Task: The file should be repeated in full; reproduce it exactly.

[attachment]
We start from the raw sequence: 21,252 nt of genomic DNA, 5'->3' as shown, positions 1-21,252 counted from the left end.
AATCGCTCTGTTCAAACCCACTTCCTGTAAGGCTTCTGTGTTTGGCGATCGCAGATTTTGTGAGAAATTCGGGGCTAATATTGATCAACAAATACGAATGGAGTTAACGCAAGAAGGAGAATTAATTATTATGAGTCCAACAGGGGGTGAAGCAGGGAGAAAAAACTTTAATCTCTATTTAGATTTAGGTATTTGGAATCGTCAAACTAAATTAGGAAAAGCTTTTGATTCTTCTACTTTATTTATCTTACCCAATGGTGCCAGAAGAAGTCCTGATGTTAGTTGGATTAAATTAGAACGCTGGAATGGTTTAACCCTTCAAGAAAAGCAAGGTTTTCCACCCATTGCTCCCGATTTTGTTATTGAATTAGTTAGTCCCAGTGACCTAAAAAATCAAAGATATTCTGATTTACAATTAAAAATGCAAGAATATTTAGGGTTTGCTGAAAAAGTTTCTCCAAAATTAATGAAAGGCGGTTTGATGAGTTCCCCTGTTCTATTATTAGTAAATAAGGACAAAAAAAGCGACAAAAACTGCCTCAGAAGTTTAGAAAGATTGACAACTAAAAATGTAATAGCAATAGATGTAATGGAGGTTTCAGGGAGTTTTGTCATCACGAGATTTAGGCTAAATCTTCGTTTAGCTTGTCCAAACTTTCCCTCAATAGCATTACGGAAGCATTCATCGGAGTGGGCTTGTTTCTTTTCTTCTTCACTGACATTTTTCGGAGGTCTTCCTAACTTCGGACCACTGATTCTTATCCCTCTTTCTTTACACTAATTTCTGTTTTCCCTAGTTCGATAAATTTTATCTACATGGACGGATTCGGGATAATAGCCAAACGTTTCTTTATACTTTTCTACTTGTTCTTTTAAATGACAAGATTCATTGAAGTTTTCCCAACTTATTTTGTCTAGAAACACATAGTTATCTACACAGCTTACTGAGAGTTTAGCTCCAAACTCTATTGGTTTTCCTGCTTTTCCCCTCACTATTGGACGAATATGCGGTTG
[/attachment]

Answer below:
We start from the raw sequence: 21,252 nt of genomic DNA, 5'->3' as shown, positions 1-21,252 counted from the left end.
AATCGCTCTGTTCAAACCCACTTCCTGTAAGGCTTCTGTGTTTGGCGATCGCAGATTTTGTGAGAAATTCGGGGCTAATATTGATCAACAAATACGAATGGAGTTAACGCAAGAAGGAGAATTAATTATTATGAGTCCAACAGGGGGTGAAGCAGGGAGAAAAAACTTTAATCTCTATTTAGATTTAGGTATTTGGAATCGTCAAACTAAATTAGGAAAAGCTTTTGATTCTTCTACTTTATTTATCTTACCCAATGGTGCCAGAAGAAGTCCTGATGTTAGTTGGATTAAATTAGAACGCTGGAATGGTTTAACCCTTCAAGAAAAGCAAGGTTTTCCACCCATTGCTCCCGATTTTGTTATTGAATTAGTTAGTCCCAGTGACCTAAAAAATCAAAGATATTCTGATTTACAATTAAAAATGCAAGAATATTTAGGGTTTGCTGAAAAAGTTTCTCCAAAATTAATGAAAGGCGGTTTGATGAGTTCCCCTGTTCTATTATTAGTAAATAAGGACAAAAAAAGCGACAAAAACTGCCTCAGAAGTTTAGAAAGATTGACAACTAAAAATGTAATAGCAATAGATGTAATGGAGGTTTCAGGGAGTTTTGTCATCACGAGATTTAGGCTAAATCTTCGTTTAGCTTGTCCAAACTTTCCCTCAATAGCATTACGGAAGCATTCATCGGAGTGGGCTTGTTTCTTTTCTTCTTCACTGACATTTTTCGGAGGTCTTCCTAACTTCGGACCACTGATTCTTATCCCTCTTTCTTTACACTAATTTCTGTTTTCCCTAGTTCGATAAATTTTATCTACATGGACGGATTCGGGATAATAGCCAAACGTTTCTTTATACTTTTCTACTTGTTCTTTTAAATGACAAGATTCATTGAAGTTTTCCCAACTTATTTTGTCTAGAAACACATAGTTATCTACACAGCTTACTGAGAGTTTAGCTCCAAACTCTATTGGTTTTCCTGCTTTTCCCCTCACTATTGGACGAATATGCGGTTG